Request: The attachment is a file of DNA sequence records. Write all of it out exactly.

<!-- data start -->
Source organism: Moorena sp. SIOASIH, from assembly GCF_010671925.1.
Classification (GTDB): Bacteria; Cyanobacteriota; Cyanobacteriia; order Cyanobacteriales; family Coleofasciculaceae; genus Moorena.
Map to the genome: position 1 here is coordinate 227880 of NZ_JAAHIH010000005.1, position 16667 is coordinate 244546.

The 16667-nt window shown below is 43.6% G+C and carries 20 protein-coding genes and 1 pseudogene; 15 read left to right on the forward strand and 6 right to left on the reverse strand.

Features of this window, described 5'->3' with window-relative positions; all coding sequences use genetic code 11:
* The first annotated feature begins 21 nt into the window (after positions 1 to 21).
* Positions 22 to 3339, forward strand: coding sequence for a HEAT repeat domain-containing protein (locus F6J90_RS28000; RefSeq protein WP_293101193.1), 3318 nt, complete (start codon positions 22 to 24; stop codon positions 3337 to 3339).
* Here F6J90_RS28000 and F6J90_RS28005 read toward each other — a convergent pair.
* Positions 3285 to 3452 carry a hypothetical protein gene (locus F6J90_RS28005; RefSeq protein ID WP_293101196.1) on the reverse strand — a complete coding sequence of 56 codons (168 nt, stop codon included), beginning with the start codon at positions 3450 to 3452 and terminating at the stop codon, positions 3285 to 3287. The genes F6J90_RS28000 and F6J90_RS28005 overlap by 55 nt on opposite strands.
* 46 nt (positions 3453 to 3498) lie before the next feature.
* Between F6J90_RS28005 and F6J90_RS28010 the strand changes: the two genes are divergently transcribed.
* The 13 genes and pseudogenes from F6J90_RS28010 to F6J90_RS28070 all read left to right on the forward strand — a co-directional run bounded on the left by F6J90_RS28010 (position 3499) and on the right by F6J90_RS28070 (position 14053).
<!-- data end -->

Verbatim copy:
Source organism: Moorena sp. SIOASIH, from assembly GCF_010671925.1.
Classification (GTDB): Bacteria; Cyanobacteriota; Cyanobacteriia; order Cyanobacteriales; family Coleofasciculaceae; genus Moorena.
Map to the genome: position 1 here is coordinate 227880 of NZ_JAAHIH010000005.1, position 16667 is coordinate 244546.

The 16667-nt window shown below is 43.6% G+C and carries 20 protein-coding genes and 1 pseudogene; 15 read left to right on the forward strand and 6 right to left on the reverse strand.

Features of this window, described 5'->3' with window-relative positions; all coding sequences use genetic code 11:
* The first annotated feature begins 21 nt into the window (after positions 1 to 21).
* Positions 22 to 3339, forward strand: coding sequence for a HEAT repeat domain-containing protein (locus F6J90_RS28000; RefSeq protein WP_293101193.1), 3318 nt, complete (start codon positions 22 to 24; stop codon positions 3337 to 3339).
* Here F6J90_RS28000 and F6J90_RS28005 read toward each other — a convergent pair.
* Positions 3285 to 3452 carry a hypothetical protein gene (locus F6J90_RS28005; RefSeq protein ID WP_293101196.1) on the reverse strand — a complete coding sequence of 56 codons (168 nt, stop codon included), beginning with the start codon at positions 3450 to 3452 and terminating at the stop codon, positions 3285 to 3287. The genes F6J90_RS28000 and F6J90_RS28005 overlap by 55 nt on opposite strands.
* 46 nt (positions 3453 to 3498) lie before the next feature.
* Between F6J90_RS28005 and F6J90_RS28010 the strand changes: the two genes are divergently transcribed.
* The 13 genes and pseudogenes from F6J90_RS28010 to F6J90_RS28070 all read left to right on the forward strand — a co-directional run bounded on the left by F6J90_RS28010 (position 3499) and on the right by F6J90_RS28070 (position 14053).